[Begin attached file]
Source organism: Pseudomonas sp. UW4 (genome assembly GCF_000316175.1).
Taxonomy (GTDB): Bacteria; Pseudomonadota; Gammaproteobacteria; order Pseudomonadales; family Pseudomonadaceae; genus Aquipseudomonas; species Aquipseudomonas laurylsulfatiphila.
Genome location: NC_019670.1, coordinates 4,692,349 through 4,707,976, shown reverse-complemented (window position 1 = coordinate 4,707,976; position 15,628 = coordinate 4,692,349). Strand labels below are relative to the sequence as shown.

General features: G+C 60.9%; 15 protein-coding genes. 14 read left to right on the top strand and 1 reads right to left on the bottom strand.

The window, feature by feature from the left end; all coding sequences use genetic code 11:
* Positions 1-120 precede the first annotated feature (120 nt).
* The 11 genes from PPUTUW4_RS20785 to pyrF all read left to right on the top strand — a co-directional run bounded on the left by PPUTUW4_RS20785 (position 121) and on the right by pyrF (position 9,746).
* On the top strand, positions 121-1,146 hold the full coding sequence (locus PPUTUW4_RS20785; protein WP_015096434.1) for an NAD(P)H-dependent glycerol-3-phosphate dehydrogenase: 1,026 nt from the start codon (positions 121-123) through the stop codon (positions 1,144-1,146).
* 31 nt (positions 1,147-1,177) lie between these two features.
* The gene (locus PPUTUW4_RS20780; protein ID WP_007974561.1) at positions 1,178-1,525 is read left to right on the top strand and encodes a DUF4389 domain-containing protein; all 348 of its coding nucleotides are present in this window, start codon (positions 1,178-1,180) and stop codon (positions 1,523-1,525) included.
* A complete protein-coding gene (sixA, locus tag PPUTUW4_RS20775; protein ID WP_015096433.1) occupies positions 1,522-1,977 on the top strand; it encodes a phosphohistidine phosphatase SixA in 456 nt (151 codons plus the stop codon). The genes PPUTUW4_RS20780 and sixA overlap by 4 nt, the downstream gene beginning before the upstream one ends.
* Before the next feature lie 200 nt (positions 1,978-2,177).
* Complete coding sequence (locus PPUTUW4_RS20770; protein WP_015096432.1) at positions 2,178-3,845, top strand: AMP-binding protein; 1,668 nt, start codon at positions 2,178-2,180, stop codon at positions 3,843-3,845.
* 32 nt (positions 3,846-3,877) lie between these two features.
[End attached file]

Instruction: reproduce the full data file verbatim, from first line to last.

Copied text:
Source organism: Pseudomonas sp. UW4 (genome assembly GCF_000316175.1).
Taxonomy (GTDB): Bacteria; Pseudomonadota; Gammaproteobacteria; order Pseudomonadales; family Pseudomonadaceae; genus Aquipseudomonas; species Aquipseudomonas laurylsulfatiphila.
Genome location: NC_019670.1, coordinates 4,692,349 through 4,707,976, shown reverse-complemented (window position 1 = coordinate 4,707,976; position 15,628 = coordinate 4,692,349). Strand labels below are relative to the sequence as shown.

General features: G+C 60.9%; 15 protein-coding genes. 14 read left to right on the top strand and 1 reads right to left on the bottom strand.

The window, feature by feature from the left end; all coding sequences use genetic code 11:
* Positions 1-120 precede the first annotated feature (120 nt).
* The 11 genes from PPUTUW4_RS20785 to pyrF all read left to right on the top strand — a co-directional run bounded on the left by PPUTUW4_RS20785 (position 121) and on the right by pyrF (position 9,746).
* On the top strand, positions 121-1,146 hold the full coding sequence (locus PPUTUW4_RS20785; protein WP_015096434.1) for an NAD(P)H-dependent glycerol-3-phosphate dehydrogenase: 1,026 nt from the start codon (positions 121-123) through the stop codon (positions 1,144-1,146).
* 31 nt (positions 1,147-1,177) lie between these two features.
* The gene (locus PPUTUW4_RS20780; protein ID WP_007974561.1) at positions 1,178-1,525 is read left to right on the top strand and encodes a DUF4389 domain-containing protein; all 348 of its coding nucleotides are present in this window, start codon (positions 1,178-1,180) and stop codon (positions 1,523-1,525) included.
* A complete protein-coding gene (sixA, locus tag PPUTUW4_RS20775; protein ID WP_015096433.1) occupies positions 1,522-1,977 on the top strand; it encodes a phosphohistidine phosphatase SixA in 456 nt (151 codons plus the stop codon). The genes PPUTUW4_RS20780 and sixA overlap by 4 nt, the downstream gene beginning before the upstream one ends.
* Before the next feature lie 200 nt (positions 1,978-2,177).
* Complete coding sequence (locus PPUTUW4_RS20770; protein WP_015096432.1) at positions 2,178-3,845, top strand: AMP-binding protein; 1,668 nt, start codon at positions 2,178-2,180, stop codon at positions 3,843-3,845.
* 32 nt (positions 3,846-3,877) lie between these two features.